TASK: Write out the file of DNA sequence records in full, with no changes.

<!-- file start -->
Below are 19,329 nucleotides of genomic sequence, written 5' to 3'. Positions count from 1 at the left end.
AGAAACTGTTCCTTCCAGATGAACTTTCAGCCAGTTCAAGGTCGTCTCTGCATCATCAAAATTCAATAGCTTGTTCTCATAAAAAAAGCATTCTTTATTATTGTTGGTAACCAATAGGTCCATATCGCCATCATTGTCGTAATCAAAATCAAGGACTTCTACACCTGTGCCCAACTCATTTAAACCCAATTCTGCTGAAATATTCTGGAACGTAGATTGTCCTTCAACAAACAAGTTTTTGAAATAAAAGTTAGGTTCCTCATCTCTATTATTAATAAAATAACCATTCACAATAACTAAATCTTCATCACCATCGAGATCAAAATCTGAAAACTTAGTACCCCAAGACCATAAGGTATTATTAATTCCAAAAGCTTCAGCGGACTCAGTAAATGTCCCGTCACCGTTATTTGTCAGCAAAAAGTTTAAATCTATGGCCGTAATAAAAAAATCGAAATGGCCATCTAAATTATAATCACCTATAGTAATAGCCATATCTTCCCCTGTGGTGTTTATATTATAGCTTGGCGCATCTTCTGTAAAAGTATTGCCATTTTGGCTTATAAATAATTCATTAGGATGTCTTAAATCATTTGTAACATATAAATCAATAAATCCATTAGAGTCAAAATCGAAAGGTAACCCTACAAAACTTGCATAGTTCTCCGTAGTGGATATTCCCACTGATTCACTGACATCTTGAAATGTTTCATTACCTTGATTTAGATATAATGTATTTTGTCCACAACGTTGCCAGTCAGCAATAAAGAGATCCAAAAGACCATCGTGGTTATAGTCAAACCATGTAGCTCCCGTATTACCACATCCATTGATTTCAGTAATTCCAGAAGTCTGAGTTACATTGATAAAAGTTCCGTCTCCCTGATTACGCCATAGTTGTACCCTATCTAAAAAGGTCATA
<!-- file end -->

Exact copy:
Below are 19,329 nucleotides of genomic sequence, written 5' to 3'. Positions count from 1 at the left end.
AGAAACTGTTCCTTCCAGATGAACTTTCAGCCAGTTCAAGGTCGTCTCTGCATCATCAAAATTCAATAGCTTGTTCTCATAAAAAAAGCATTCTTTATTATTGTTGGTAACCAATAGGTCCATATCGCCATCATTGTCGTAATCAAAATCAAGGACTTCTACACCTGTGCCCAACTCATTTAAACCCAATTCTGCTGAAATATTCTGGAACGTAGATTGTCCTTCAACAAACAAGTTTTTGAAATAAAAGTTAGGTTCCTCATCTCTATTATTAATAAAATAACCATTCACAATAACTAAATCTTCATCACCATCGAGATCAAAATCTGAAAACTTAGTACCCCAAGACCATAAGGTATTATTAATTCCAAAAGCTTCAGCGGACTCAGTAAATGTCCCGTCACCGTTATTTGTCAGCAAAAAGTTTAAATCTATGGCCGTAATAAAAAAATCGAAATGGCCATCTAAATTATAATCACCTATAGTAATAGCCATATCTTCCCCTGTGGTGTTTATATTATAGCTTGGCGCATCTTCTGTAAAAGTATTGCCATTTTGGCTTATAAATAATTCATTAGGATGTCTTAAATCATTTGTAACATATAAATCAATAAATCCATTAGAGTCAAAATCGAAAGGTAACCCTACAAAACTTGCATAGTTCTCCGTAGTGGATATTCCCACTGATTCACTGACATCTTGAAATGTTTCATTACCTTGATTTAGATATAATGTATTTTGTCCACAACGTTGCCAGTCAGCAATAAAGAGATCCAAAAGACCATCGTGGTTATAGTCAAACCATGTAGCTCCCGTATTACCACATCCATTGATTTCAGTAATTCCAGAAGTCTGAGTTACATTGATAAAAGTTCCGTCTCCCTGATTACGCCATAGTTGTACCCTATCTAAAAAGGTCATA